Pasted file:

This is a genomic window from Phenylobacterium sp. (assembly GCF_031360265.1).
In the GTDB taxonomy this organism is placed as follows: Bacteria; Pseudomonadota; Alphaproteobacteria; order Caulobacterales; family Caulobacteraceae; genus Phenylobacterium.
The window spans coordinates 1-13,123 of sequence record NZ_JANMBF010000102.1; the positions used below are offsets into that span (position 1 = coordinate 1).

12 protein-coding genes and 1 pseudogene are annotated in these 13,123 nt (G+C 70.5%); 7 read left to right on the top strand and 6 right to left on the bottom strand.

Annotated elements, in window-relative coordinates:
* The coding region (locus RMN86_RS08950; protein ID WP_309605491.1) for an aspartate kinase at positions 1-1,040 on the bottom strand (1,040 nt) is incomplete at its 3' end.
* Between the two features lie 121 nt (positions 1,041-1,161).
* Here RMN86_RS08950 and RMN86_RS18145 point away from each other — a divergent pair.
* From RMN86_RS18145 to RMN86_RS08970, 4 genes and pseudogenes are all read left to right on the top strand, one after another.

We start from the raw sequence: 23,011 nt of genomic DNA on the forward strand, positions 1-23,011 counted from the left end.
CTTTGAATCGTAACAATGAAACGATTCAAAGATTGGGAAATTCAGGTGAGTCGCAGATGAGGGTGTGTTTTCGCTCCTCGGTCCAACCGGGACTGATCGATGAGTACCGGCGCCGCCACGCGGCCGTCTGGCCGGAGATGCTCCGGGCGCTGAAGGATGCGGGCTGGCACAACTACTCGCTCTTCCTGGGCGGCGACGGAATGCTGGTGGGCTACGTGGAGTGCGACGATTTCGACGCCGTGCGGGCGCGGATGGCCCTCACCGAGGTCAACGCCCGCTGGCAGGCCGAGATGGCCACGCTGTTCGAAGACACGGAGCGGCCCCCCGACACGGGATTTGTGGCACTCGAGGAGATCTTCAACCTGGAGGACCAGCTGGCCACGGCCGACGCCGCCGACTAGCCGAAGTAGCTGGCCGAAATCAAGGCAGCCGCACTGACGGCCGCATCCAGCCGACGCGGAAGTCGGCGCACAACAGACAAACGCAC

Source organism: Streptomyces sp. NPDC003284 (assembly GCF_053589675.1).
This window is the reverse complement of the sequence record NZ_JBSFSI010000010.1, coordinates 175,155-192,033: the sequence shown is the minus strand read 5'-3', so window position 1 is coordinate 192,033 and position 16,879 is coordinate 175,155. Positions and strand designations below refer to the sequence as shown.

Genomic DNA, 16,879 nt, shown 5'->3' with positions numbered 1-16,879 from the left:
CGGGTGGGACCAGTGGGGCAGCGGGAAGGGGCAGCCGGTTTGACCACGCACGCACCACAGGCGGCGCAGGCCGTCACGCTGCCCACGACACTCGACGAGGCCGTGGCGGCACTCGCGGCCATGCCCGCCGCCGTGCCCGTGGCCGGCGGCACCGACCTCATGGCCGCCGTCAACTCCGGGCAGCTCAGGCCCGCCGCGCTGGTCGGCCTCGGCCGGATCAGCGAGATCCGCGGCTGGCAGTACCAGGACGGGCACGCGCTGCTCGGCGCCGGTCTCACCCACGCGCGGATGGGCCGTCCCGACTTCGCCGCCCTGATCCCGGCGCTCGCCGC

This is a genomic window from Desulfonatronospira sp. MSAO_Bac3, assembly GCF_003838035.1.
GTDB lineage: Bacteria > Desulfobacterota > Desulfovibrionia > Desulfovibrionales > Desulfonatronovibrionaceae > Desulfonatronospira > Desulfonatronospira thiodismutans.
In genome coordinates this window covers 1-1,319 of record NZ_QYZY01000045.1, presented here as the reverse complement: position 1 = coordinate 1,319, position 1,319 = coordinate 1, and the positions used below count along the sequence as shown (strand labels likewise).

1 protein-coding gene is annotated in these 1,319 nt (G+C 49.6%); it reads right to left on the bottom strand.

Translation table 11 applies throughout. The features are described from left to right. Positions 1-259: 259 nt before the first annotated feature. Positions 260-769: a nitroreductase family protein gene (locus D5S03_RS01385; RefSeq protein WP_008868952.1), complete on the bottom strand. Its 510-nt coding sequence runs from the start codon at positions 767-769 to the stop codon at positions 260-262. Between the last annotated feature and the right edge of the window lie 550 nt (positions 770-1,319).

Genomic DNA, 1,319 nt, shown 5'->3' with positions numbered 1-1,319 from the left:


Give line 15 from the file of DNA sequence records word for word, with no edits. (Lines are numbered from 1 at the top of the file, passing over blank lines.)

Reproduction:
CGGGTGGGACCAGTGGGGCAGCGGGAAGGGGCAGCCGGTTTGACCACGCACGCACCACAGGCGGCGCAGGCCGTCACGCTGCCCACGACACTCGACGAGGCCGTGGCGGCACTCGCGGCCATGCCCGCCGCCGTGCCCGTGGCCGGCGGCACCGACCTCATGGCCGCCGTCAACTCCGGGCAGCTCAGGCCCGCCGCGCTGGTCGGCCTCGGCCGGATCAGCGAGATCCGCGGCTGGCAGTACCAGGACGGGCACGCGCTGCTCGGCGCCGGTCTCACCCACGCGCGGATGGGCCGTCCCGACTTCGCCGCCCTGATCCCGGCGCTCGCCGC